• Medical problems. Obesity can sometimes be traced to a medical cause, such as Prader-Willi syndrome, Cushing's syndrome, polycystic ovary syndrome, and other - diseases and conditions. Some medical problems, such as arthritis, can lead to decreased activity, which may result in weight gain. A low metabolism is unlikely to - cause obesity, as is having low thyroid function.

Risk Factors

Factors that may increase your risk of obesity include:

  • Genetics. Your genes may affect the amount of body fat you store and where that fat is distributed. Genetics also may play a role in how efficiently your body - converts food into energy and how your body burns calories during exercise.
  • Family history. Obesity tends to run in families. That's not just because of genetics. Family members tend to have similar eating, lifestyle and activity habits. If - one or both of your parents are obese, your risk of being obese is increased.
  • Age. Obesity can occur at any age, even in young children. But as you age, hormonal changes and a less active lifestyle increase your risk of obesity. In addition, - the amount of muscle in your body tends to decrease with age. This lower muscle mass leads to a decrease in metabolism. These changes also reduce calorie needs and - can make it harder to keep off excess weight. If you don't decrease your caloric intake as you age, you'll likely gain weight.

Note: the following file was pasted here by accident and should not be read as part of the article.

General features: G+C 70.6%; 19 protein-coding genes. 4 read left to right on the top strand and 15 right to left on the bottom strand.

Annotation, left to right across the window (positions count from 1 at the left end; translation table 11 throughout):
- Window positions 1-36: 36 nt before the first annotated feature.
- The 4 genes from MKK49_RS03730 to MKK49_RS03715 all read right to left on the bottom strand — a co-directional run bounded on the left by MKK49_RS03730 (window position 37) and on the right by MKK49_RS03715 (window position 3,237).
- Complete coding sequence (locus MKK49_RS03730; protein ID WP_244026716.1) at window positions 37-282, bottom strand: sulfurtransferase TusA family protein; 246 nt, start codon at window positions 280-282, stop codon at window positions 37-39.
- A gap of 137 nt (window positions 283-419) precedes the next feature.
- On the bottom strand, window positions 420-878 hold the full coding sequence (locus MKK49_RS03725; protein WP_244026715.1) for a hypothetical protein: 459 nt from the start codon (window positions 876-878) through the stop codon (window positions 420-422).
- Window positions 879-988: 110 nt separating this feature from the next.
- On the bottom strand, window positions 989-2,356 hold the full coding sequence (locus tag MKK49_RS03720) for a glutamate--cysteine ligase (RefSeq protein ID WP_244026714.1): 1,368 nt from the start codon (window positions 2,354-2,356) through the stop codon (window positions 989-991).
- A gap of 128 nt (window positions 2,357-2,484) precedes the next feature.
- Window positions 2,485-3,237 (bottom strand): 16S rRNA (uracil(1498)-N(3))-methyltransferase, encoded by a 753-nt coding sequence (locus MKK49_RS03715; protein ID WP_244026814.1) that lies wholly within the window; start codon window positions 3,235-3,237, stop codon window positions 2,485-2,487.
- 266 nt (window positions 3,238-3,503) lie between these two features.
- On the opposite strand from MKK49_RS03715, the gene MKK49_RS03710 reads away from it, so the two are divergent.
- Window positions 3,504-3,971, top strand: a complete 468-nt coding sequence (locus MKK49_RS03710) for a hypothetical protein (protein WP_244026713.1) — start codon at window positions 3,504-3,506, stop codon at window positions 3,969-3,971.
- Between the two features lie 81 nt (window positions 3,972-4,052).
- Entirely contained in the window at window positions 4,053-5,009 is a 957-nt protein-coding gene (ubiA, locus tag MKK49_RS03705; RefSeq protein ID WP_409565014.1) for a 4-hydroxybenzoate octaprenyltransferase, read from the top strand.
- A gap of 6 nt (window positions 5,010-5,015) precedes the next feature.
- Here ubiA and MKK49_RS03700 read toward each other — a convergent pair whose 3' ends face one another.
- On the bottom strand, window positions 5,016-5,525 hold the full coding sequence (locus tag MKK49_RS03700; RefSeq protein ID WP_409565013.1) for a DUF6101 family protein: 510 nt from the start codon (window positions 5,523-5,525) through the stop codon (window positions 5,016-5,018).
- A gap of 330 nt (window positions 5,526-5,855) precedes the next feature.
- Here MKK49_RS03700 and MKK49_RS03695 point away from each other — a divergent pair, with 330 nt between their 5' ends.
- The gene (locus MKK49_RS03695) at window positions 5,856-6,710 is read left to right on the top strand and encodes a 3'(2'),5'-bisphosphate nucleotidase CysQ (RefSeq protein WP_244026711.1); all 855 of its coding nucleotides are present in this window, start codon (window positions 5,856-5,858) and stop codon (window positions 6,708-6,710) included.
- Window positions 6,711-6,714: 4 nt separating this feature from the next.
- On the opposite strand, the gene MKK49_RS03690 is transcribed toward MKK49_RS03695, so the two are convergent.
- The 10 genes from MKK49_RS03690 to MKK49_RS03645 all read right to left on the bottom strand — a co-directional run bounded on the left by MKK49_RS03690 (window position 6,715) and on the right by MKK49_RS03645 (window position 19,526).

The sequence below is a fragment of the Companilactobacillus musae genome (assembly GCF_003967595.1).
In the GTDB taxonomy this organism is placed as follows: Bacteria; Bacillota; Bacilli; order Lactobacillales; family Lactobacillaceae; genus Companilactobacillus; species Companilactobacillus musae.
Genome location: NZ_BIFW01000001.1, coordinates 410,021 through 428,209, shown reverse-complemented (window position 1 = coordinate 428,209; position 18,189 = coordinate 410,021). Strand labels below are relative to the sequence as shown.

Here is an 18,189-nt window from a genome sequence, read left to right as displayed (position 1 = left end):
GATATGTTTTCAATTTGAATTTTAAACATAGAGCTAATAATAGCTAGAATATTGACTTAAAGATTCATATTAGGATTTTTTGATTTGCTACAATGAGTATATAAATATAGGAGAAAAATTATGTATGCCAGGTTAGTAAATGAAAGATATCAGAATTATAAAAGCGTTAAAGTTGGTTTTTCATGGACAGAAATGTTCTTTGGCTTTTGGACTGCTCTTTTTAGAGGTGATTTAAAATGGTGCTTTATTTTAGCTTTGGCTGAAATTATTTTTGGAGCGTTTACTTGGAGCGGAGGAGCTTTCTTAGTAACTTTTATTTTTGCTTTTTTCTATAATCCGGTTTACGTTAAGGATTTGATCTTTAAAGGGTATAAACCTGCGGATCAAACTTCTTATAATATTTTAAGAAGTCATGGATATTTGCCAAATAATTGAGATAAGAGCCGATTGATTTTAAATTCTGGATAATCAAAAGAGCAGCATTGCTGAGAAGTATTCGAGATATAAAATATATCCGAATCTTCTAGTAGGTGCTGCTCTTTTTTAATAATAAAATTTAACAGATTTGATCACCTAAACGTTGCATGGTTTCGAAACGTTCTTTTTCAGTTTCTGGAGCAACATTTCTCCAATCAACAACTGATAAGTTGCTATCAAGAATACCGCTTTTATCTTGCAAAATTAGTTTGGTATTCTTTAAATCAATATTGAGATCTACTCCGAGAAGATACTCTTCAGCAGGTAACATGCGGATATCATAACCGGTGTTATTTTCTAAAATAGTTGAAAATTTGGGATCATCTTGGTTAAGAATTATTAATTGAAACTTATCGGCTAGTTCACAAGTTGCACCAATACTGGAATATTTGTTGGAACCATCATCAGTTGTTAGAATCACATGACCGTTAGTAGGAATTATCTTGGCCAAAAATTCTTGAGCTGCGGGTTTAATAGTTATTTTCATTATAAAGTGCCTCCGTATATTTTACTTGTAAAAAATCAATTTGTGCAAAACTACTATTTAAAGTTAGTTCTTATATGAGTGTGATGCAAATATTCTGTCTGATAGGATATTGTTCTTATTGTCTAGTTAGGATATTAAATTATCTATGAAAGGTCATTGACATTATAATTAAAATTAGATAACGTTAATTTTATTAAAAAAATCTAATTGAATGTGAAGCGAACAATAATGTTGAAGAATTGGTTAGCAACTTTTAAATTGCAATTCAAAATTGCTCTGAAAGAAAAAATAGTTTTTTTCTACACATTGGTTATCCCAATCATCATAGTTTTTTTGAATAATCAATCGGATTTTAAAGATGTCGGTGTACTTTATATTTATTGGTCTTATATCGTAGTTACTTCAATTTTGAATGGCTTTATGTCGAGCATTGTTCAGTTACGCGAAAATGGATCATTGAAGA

• Quitting smoking. Quitting smoking is often associated with weight gain. And for some, it can lead to a weight gain of as much as several pounds a week for several - months, which can sometimes lead to obesity.
  • Social and economic issues. Certain social and economic issues may be linked to obesity. You may lack access to safe areas to exercise, you may not have been taught - healthy ways of cooking, or you may not have the financial means to buy fresh fruits and vegetables or foods that aren't processed and packaged. In addition, some - studies show that your social networks influence your weight - you're more likely to become obese if you have obese friends or relatives.
  • Even if you have one or more of these risk factors, it doesn't mean that you're destined to become obese. You can counteract most risk factors through diet, - physical activity and exercise, and behavior changes.


If you're obese, you're more likely to develop a number of potentially serious health problems, including:

  • Blood (fat) lipid abnormalities
  • Cancer, including cancer of the uterus, cervix, ovaries, breast, colon, rectum and prostate
  • Depression
  • Gallbladder disease
  • Gynecological problems, such as infertility and irregular periods
  • Heart disease
  • High blood pressure
  • Metabolic syndrome
  • Nonalcoholic fatty liver disease
  • Osteoarthritis
  • Skin problems, such as intertrigo and impaired wound healing
  • Sleep apnea
  • Stroke
  • Type 2 diabetes

Quality of life When you're obese, your overall quality of life may be lower, too. You may not be able to get around or to perform normal daily activities as well as you'd like. You may have trouble participating in family activities. You may avoid public places. You may even encounter discrimination.

Other issues that may affect your quality of life include: